Do you need 'psychotic' traits to be a comedian? Perhaps, but we just let loose the insanity that lives in ordinary folk

You can only be so mad when you've got a gig to perform

Robin Ince
Thursday 16 January 2014 16:20

Once it was enough for an audience to content themselves that the comedians that made them laugh left the stage and wept into whisky night after night. That isn’t the case anymore. Now it turns out we have to be psychotic too, or at least have psychotic traits. This will come as no surprise to anyone who has walked through the Edinburgh streets in August at 2 a.m. and seen hordes of wide-eyed, screeching stand ups, wailing or smiling to such extremes that the corners of their mouths seem about to tear apart.

Analysis of the mental peculiarities of comedians is often in danger of being self-aggrandising. Our possible melancholy or psychosis a branding that says, “we are not as other humans, you mortals will never know what it is to stand in front of 3000 people laughing and yet be all alone”. The lonely clown makes a lovely postcard.

Having spent almost all my adult life as a stand up comedian, and most of my childhood wanting to be a writer or performer, I have mulled over the possible idiosyncrasies of this world many times. I lap up those documentaries on Tony Hancock and Kenneth Williams, I voraciously read those terrifying accounts of the behaviour of Peter Sellers and Spike Milligan. I am afraid that for television producers in the future, the generations after them may be less rich seams for endless tales of misery and fear. Most of the big names of comedy I have brushed shoulders with are surprisingly sane.

The act of stand up may well be the valve required for that sanity.

When the film director and Pope of Trash John Waters used to lecture to prison inmates who had committed the most extreme crimes, he would say his knack had been to commit all of his atrocities on celluloid. 'Don’t really kill, make the strangest things in your mind into art'. While many people lives consciously keeping in their weirdest notions, we are paid money to share them with rooms full of people.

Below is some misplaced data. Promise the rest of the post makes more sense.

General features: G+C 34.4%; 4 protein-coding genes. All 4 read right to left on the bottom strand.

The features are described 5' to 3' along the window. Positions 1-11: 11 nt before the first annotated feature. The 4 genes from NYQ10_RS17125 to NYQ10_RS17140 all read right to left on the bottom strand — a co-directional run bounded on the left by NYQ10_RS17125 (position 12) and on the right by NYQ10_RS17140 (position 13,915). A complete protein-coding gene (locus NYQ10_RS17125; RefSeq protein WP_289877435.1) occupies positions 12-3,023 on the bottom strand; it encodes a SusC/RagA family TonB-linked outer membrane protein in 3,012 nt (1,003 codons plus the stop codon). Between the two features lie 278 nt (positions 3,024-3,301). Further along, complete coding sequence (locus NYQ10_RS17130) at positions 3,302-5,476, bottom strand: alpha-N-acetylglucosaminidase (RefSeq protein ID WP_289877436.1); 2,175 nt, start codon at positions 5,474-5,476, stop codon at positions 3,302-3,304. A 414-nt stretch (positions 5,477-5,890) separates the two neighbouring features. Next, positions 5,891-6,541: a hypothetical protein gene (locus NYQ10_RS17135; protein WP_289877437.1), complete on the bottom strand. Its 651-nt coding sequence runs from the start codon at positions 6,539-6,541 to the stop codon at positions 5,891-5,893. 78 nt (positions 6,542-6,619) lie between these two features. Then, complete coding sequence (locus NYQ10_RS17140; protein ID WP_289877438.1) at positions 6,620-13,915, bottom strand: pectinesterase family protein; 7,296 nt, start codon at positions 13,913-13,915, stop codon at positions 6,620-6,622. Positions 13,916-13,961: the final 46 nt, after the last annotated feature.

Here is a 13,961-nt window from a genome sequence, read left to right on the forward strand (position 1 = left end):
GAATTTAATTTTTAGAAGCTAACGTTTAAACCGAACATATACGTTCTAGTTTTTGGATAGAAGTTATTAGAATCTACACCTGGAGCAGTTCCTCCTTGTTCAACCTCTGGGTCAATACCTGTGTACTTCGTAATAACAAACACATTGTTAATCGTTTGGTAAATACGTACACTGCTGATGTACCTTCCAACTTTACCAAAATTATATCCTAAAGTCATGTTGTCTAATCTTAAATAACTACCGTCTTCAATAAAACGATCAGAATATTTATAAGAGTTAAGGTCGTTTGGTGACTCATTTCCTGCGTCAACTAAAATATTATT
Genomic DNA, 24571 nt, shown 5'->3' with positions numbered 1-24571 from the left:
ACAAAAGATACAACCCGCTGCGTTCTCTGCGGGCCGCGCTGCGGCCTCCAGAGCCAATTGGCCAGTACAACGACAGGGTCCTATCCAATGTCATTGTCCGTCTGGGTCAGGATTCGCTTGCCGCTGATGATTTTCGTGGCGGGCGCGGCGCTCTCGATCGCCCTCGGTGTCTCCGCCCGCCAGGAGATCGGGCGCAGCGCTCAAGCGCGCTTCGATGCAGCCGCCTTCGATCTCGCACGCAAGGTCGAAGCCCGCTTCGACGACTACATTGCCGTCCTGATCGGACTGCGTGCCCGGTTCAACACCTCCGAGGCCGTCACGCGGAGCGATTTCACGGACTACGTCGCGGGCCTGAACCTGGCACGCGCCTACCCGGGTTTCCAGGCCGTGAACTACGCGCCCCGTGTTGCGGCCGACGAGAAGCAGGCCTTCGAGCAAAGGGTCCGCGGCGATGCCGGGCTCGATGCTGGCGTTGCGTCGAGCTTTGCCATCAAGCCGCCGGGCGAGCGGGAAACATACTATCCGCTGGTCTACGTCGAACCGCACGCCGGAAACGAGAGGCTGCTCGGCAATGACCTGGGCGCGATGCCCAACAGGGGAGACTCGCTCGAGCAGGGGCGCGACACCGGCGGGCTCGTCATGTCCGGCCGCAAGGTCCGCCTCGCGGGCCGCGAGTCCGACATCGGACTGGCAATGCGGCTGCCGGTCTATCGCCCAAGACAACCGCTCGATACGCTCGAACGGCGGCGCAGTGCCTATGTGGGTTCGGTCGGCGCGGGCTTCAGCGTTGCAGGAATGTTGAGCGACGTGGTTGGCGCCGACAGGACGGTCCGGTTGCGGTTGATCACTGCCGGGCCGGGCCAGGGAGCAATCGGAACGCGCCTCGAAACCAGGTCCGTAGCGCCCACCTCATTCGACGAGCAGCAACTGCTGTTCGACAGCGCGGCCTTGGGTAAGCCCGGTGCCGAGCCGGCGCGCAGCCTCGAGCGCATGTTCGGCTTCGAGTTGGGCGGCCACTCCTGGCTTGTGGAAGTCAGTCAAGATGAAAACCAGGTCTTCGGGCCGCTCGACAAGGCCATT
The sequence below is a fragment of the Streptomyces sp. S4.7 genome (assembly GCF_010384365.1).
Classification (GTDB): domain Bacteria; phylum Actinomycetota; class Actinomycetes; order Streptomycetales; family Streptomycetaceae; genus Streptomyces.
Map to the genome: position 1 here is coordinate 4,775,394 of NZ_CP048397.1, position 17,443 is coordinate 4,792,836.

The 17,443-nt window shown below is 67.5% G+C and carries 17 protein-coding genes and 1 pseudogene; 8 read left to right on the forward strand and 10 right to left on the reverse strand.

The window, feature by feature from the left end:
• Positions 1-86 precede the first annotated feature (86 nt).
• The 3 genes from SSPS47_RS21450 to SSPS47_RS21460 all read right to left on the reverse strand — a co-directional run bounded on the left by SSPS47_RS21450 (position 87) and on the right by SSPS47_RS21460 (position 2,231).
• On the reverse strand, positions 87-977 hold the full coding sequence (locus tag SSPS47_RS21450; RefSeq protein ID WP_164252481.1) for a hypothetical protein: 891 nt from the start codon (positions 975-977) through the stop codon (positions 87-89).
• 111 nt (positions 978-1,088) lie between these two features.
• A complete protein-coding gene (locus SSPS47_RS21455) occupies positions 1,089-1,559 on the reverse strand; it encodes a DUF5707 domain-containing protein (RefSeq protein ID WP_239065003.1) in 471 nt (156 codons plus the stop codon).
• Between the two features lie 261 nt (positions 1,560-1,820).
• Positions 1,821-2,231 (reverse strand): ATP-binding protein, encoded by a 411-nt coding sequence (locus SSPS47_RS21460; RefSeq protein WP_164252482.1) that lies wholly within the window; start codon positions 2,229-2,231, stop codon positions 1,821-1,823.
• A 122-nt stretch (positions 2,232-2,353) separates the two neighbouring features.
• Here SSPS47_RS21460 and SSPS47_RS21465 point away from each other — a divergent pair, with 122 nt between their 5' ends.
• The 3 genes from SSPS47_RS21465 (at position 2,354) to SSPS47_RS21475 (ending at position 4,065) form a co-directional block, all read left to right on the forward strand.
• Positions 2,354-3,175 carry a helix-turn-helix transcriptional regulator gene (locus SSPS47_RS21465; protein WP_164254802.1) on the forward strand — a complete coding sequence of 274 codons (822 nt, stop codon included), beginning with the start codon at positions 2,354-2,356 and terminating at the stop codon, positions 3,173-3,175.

Perhaps the mental health of comedians is improving because a performer can use the stage to be honest and autobiographical in a way that the music hall and society did not permit. It will be hard for a TV producer to make a documentary on The Private Pain of Simon Amstell as Simon himself plays that all out in front of his audience.

As a drama student Peter Sellers lived on a barge, which sank after too many people came to a party

One of the shows I am working on now is about the human mind and in the early warm up shows it has been fascinating to see the reactions when talking about certain, predominantly secret mental behaviour.

I have been talking of the imp of the perverse; the perilous and taboo thoughts that we may experience, sometimes with great frequency. You may be standing opposite an elderly relative who is telling you of those friends they lost in a war and suddenly you think, “my god, what if I lent forward and kissed him on the mouth right now”. Similarly, you might be holding a baby and think, “what if I threw it over those bannisters”. You walk away and think, “I am mad”.

Yet all you are really doing is imagining the worst thing that could happen. Your evolutionary advantage of being able to imagine and avoid the worst case scenario is overactive - you are not a baby killer. I have the freedom to express this on stage and afterwards I find people eager to talk. They had thought they were quite mad too.

We have licence not merely to be the fool, but sometimes to be the insanity many people fear is inside them.

It is not all rosy. It is a peculiar way to make a living. Each night, you wish to stand in front of strangers and show off to them. You want to make people you don’t know laugh. If you fail, you're judged and reviled. You are lacking. You then return to your hotel on your own and have ample time to mull over the fact that what you act has been judged to be substandard. The next night, in another town, you must try again in front of a whole new group of strangers. No doubt that can do something to your psyche.

To want to do this for a living, to both have the arrogance to believe your words are worth hearing but still stand in the wings about to vomit in a fire bucket before going on, probably does require a “different sort of sanity”.

So in terms of this latest research into the “psychotic traits” of stand up comedians, of course we need to be delusional, manic, introverted and impulsive; they're the perfect ingredients to be a show off for a living. It could be worse. I could be sane enough for a real job.

Robin Ince is currently touring five different shows, for dates and details

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